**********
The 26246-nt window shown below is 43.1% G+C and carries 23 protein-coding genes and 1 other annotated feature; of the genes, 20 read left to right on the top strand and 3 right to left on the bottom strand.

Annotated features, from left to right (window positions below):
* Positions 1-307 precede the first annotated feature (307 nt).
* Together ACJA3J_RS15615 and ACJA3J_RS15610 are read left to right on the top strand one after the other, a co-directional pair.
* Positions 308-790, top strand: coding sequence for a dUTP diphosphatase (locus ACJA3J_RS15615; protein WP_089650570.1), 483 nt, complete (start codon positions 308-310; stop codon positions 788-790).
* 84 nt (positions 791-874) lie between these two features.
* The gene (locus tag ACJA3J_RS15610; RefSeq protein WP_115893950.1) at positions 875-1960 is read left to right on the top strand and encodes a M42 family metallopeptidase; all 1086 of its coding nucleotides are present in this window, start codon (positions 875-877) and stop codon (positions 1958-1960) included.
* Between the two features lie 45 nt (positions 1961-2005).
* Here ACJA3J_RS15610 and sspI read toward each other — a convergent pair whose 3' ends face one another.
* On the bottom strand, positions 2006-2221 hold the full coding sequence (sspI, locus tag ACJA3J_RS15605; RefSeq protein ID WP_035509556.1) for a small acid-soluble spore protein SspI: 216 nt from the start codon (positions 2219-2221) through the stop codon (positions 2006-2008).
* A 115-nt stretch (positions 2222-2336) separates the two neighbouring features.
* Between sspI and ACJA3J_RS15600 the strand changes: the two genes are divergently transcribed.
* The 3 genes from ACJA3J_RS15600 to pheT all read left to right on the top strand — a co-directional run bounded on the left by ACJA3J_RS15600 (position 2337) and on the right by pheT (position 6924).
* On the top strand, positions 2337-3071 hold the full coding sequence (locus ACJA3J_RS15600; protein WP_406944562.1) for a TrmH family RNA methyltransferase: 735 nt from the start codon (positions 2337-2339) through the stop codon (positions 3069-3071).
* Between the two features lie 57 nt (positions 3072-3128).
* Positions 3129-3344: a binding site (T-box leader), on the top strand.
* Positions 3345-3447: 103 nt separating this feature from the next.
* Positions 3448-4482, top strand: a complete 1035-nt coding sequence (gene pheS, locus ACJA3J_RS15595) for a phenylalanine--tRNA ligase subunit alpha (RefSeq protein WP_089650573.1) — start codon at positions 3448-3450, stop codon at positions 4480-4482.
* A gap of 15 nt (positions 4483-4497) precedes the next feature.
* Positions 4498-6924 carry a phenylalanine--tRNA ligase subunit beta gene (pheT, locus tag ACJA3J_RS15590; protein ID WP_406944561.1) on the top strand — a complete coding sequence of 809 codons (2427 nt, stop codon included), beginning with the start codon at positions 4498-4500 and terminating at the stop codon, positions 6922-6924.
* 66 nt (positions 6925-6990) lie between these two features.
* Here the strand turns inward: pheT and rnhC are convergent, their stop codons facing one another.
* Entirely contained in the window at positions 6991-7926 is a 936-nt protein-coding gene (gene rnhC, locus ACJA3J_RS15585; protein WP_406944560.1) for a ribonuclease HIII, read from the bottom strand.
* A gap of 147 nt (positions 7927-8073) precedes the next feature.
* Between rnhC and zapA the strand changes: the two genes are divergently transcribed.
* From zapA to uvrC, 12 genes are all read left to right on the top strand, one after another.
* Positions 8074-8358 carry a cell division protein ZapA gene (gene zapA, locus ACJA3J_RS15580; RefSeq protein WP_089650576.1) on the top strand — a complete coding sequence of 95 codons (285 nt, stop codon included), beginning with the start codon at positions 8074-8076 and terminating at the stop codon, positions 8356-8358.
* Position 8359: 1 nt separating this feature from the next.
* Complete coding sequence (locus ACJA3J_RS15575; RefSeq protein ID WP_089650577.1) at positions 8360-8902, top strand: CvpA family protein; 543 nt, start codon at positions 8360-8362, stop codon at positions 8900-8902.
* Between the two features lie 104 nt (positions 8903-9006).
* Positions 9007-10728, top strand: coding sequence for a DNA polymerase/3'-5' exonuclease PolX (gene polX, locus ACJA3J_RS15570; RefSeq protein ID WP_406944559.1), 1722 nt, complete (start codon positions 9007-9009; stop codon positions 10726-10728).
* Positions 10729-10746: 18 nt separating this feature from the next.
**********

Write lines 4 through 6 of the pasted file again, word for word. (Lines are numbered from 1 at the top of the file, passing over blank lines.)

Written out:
* Together ACJA3J_RS15615 and ACJA3J_RS15610 are read left to right on the top strand one after the other, a co-directional pair.
* Positions 308-790, top strand: coding sequence for a dUTP diphosphatase (locus ACJA3J_RS15615; protein WP_089650570.1), 483 nt, complete (start codon positions 308-310; stop codon positions 788-790).
* 84 nt (positions 791-874) lie between these two features.